IN the following pages we shall seek to present an outline of the mythology of the Oceanic peoples. Although certain aspects of the mythic system of this area, as well as the myths of separate portions of it, have been treated by others, the present writer does not know of any recent endeavour to gather all available materials from the whole region, or to discuss the relationship of the mythologies of the various portions of Oceania to one another, and to the adjacent lands. The attempt has been made to go over all the myths of worth which have been published; but it is not impossible that valuable and important material has been overlooked. Some omissions, however, have been due to circumstances beyond control. A number of volumes containing material, probably of considerable value, were not to be found in the libraries of the United States, and disturbances consequent upon the European War have made it impossible to secure them; while other gaps are due to the author's insufficient knowledge of Malay languages, which prevented the use of some collections of tales, published without translations.
The selection of the legends to be presented has offered considerable difficulty, this being especially marked in the class of what may be denominated, for convenience, miscellaneous tales. No two persons would probably make the same choice, but. it is believed that those which are here given serve as a fair sample of the various types and include those which are of widest interest and distribution. In the majority of cases the tales have been retold in our own words. For strictly scientific purposes exact reproductions of the originals would, of course, be required; but the general purpose of this series,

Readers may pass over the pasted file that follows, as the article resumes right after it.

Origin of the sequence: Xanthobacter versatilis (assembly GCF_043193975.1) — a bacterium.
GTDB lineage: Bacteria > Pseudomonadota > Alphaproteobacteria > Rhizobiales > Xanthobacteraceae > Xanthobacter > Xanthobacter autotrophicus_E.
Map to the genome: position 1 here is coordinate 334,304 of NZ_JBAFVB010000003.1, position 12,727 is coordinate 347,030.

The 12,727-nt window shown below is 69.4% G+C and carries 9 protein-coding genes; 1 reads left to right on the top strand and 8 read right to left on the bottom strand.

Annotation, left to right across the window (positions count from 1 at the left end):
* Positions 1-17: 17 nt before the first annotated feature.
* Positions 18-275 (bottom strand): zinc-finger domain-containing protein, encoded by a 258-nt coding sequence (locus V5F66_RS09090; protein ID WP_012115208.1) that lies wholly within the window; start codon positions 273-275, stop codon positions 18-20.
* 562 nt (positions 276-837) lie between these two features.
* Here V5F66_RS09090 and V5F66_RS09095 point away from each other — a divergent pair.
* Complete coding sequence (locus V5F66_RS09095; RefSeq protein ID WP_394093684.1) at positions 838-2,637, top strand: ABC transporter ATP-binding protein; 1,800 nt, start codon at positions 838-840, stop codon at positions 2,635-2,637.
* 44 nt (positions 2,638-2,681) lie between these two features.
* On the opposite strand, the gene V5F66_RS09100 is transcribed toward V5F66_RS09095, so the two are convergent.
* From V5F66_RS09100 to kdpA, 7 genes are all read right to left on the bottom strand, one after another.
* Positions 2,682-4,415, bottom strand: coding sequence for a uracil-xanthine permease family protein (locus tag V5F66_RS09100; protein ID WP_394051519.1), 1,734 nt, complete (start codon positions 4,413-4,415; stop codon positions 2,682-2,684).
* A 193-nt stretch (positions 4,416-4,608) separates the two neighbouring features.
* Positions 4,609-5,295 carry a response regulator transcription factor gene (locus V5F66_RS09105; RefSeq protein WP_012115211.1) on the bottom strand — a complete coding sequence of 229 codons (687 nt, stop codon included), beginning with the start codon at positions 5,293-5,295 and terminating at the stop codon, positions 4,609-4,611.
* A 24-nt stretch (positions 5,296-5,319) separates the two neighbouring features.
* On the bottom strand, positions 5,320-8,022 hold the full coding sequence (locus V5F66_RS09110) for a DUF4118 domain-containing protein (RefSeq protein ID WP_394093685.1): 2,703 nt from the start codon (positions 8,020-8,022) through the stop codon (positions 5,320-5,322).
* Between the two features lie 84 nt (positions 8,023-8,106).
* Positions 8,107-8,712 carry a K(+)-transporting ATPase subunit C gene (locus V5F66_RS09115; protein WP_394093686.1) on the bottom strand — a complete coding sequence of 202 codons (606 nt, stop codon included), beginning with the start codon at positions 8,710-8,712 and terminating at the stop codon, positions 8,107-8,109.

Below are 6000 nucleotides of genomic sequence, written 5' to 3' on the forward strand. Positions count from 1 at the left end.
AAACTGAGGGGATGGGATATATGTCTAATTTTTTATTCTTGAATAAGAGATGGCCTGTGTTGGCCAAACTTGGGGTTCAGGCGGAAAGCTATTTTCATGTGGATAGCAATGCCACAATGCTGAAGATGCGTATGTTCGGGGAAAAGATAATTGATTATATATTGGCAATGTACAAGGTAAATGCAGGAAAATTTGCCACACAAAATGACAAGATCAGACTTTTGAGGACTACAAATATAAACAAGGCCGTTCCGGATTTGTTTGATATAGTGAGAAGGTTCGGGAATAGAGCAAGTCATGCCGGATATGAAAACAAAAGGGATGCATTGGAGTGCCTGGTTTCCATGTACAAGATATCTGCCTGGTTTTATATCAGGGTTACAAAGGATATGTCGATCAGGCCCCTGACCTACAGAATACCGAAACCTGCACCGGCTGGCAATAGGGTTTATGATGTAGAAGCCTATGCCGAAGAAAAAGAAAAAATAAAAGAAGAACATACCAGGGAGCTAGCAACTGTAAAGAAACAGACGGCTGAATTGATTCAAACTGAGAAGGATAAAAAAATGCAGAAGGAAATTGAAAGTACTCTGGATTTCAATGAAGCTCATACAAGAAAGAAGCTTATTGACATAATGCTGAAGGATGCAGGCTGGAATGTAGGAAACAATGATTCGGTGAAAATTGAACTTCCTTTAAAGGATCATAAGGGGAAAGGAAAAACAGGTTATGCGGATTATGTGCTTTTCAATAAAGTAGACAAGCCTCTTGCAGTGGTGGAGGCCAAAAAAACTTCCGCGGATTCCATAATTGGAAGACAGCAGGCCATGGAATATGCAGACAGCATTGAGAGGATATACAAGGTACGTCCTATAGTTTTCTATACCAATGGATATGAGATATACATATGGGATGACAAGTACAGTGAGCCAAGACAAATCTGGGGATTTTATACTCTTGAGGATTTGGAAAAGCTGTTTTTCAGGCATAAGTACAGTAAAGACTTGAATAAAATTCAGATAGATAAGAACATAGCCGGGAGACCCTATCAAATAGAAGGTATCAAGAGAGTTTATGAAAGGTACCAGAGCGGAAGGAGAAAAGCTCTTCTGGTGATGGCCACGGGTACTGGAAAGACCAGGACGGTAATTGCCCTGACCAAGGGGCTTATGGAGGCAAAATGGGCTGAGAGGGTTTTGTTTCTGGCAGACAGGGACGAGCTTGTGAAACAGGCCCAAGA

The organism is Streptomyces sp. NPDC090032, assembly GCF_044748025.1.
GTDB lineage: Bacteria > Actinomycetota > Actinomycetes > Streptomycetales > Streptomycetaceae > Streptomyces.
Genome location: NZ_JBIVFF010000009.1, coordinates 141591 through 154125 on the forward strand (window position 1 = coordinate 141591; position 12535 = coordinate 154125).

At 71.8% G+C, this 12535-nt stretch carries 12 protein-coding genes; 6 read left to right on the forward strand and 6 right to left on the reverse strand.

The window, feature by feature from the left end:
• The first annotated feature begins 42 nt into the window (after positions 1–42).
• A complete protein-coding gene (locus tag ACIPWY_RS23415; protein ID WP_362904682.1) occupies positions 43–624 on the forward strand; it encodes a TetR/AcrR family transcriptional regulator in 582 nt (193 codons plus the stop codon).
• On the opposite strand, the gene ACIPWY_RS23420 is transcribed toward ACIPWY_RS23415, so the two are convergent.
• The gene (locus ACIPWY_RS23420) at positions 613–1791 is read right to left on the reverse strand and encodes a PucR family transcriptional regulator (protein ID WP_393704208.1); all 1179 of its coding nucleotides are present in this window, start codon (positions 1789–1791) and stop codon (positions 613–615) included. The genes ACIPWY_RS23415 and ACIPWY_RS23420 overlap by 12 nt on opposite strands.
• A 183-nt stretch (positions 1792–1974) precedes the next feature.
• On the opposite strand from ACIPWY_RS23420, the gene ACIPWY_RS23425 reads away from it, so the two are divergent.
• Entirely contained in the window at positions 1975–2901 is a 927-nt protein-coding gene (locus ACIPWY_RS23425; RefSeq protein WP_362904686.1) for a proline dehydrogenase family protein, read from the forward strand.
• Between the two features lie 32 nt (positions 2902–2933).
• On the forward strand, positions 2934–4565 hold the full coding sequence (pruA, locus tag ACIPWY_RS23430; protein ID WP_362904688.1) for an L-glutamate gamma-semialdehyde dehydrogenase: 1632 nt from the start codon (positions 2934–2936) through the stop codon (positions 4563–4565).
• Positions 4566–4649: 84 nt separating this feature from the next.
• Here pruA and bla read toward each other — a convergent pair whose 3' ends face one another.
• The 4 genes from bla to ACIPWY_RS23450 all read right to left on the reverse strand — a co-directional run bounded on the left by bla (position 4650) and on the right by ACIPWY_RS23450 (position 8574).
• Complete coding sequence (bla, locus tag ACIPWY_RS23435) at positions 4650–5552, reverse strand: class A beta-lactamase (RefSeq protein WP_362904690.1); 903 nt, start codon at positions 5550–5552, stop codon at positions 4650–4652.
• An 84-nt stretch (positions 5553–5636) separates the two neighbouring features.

and the limitations of space, have made this method impossible. References have in every case, however, been given; so that those who wish to consult the fuller or original forms of the tales can do so easily. These references, and all notes, have been put into an Appendix at the end of the volume, thus leaving the pages unencumbered for those who wish only to get a general idea of the subject. The Bibliography has, with few exceptions, been restricted to the titles of original publications; reprints and popular and semi-popular articles and volumes have been omitted. Every care has been taken to make the large number of references correct, though it is too much to hope that errors have not crept in.
In the brief discussions at the end of each section, and again at the end of the volume, we have sought to draw conclusions in regard to the probable origin of some of the myths and to point out the evidences of transmission and historical contact which they show. Merely to present the tales without offering any suggestions as to how they had come to be what they are and where they are, seemed to fail of attaining the full purpose of this series. No one is more conscious than the author that the hypotheses offered will not meet with universal acceptance; that they rest, in many cases, upon uncertain foundations; and that, plausible as they may look today, they may be fundamentally modified by new material and further study. Should this essay only serve to stimulate interest in this field, and lead to greater activity in gathering new material while yet there is time, he will be quite content.
ROLAND B. DIXON.
HARVARD UNIVERSITY, June 1, 1916.